Trend Micro says shopping online, while more convenient, puts you at a much greater risk of having your personal information stolen. Often, these phishing sites install malware onto the unlucky user's system. This year's malware for the PayPal sites was TROJ_QHOST.EQ, while Citibank sites infected users with WORM_CRIDEX.CTS.
Doctor Web researchers have discovered a Trojan app present in the Google Play store. The app disguises itself as the Google Play Store by using the same icon and then launching the Play Store after being clicked. When open, it connects to a Command and Control server, where upon it relays the number of device it is installed on.
The C&C server then relays commands via text message to the device. Android.DDoS.1.origin can launch DDoS attacks against targets or text spam people, such as those located in the contacts of the device. Doctor Web says the app can cause the phone to lag and increase the device owner's bill through texting premium numbers, a method hackers use to generate revenue from apps like these.
Over the weekend, a bug was discovered by XDA-Developer forum members that showed that Samsung devices running Exynos processors could be hacked with a kernal-level exploit. In other words, a serious vulnerability. Samsung has told Android Central that they intend to fix this bug as quickly as possible, an important thing when there are so many vulnerable devices running around.
Samsung is aware of the potential security issue related to the Exynos processor and plans to provide a software update to address it as quickly as possible.
The issue may arise only when a malicious application is operated on the affected devices; however, this does not affect most devices operating credible and authenticated applications.
Samsung will continue to closely monitor the situation until the software fix has been made available to all affected mobile devices.
In the meantime, Samsung suggests that users only use official markets to limit their exposure, though it doesn't make them completely safe. With spam botnets making the rounds via sketchy apps, it's important that Samsung get this fixed up quickly.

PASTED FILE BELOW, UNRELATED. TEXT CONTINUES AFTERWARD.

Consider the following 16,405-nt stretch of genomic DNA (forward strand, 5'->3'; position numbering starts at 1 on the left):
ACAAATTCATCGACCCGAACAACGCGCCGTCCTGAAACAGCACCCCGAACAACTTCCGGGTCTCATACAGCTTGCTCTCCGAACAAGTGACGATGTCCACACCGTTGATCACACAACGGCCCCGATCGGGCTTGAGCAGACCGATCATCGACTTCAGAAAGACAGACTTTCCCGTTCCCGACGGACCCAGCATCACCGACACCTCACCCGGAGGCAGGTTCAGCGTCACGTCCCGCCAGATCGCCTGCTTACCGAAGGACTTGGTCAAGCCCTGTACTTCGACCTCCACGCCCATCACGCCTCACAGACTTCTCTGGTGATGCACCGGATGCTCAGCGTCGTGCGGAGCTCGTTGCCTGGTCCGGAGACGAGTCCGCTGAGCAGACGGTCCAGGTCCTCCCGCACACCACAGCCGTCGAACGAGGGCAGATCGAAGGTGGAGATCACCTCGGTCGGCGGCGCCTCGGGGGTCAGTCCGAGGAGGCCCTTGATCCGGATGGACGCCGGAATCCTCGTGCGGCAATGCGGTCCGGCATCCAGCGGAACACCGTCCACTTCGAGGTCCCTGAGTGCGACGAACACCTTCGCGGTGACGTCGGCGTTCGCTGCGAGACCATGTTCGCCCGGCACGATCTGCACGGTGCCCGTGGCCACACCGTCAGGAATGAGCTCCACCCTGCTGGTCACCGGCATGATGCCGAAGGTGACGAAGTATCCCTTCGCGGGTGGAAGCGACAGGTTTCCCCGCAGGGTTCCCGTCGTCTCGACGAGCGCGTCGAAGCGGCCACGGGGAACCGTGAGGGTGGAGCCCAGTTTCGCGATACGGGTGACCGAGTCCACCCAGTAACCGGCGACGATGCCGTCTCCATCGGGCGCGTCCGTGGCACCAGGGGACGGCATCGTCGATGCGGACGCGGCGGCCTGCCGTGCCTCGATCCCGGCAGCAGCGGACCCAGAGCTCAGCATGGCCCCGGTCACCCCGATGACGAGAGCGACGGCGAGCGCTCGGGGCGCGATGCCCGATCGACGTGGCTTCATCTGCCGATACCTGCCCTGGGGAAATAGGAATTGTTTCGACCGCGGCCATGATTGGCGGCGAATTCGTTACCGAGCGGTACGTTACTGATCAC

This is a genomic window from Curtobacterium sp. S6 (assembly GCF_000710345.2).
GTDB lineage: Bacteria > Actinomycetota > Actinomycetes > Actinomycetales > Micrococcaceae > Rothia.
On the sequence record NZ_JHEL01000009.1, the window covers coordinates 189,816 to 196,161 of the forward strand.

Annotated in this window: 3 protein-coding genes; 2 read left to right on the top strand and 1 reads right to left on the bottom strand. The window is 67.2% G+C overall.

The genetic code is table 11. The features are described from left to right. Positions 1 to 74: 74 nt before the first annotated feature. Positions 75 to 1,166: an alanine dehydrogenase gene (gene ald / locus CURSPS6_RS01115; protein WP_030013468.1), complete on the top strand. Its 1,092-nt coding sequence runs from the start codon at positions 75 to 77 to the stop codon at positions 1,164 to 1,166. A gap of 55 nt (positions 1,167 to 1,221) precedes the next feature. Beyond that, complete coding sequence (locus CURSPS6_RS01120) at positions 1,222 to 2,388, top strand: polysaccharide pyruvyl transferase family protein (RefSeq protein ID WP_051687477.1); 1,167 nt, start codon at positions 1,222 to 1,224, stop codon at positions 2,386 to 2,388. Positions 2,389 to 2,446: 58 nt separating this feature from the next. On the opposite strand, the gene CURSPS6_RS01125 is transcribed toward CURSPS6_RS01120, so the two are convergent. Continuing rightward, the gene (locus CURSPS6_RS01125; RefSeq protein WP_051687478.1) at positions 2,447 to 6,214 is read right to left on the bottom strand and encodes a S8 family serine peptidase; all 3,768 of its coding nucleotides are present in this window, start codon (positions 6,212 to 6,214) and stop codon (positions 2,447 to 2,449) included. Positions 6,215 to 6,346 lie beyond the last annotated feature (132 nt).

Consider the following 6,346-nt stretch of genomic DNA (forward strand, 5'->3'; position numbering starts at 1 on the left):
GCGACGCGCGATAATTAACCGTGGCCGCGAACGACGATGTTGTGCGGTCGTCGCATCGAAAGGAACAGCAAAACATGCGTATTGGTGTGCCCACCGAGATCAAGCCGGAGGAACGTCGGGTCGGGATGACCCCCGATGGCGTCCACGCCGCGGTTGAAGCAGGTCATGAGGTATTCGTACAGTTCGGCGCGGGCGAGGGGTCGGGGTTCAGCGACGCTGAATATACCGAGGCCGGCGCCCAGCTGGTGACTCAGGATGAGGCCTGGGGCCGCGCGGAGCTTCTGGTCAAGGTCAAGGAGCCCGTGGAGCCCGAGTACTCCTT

Mobile security firm Lookout has found a botnet as of December 3, which it is calling SpamSoldier. The threat was detected with the help of one of Lookout's carrier partners, though which has not been said. The botnet spreads through text messages and has not been detected on any major app store.
Two, of many, spam campaigns are shown below:
You've just won a $1000 Target gift card but only the 1st 1000 people that enter code 7777 at hxxp://holyoffers.com can claim it!
Download Grand Theft Auto 3 & Need for Speed Most Wanted for Android phones for free at hxxp://trendingoffers.com for next 24hrs only!
The link downloads an app which installs SpamSoldier and removes the icon from the launcher so you won't see it. Often it installs the free version of the game so that you won't notice that it has been installed. SpamSoldier, meanwhile, is sending out spam in the background through your SMS functions.
The malware attempts to remain hidden by deleting the outgoing texts and by attempting to intercept incoming replies to the texts it sent out. It gets a list of 100 US numbers and the message from a Command & Control server, spams those numbers, then connects back to the C&C for more numbers.
Of course, the main message here: never trust those unsolicited text messages, especially if they contain links.
Apple quick to update malware definitions, takes just two days after first OS X fake installer found
Apple, normally a company somewhat lax on security, seems to be stepping up its game. Just two days after a fake installer malware was found for Mac OS X, Apple has updated the definitions for its Xprotect.plist. The update is much quicker than Apple has been in the past and they should definitely be applauded for doing it so quickly.
The malware asks users to enter their mobile number for verification and activation. They have to then enter a code that is texted to the device to continue installation. Once a user inputs that code, their mobile account is billed an ongoing subscription. After this, the app either installs the app it pretended to be or spits out garbage.
Either way, the scammer has already made his money. This has been used on Windows for a while now, though it's not clear how many people would actually input their phone number. Clearly enough people do as the scam is still around and Apple was quick to block it. The malware is detected as "Trojan.SMSSend.3666" by DoctorWeb.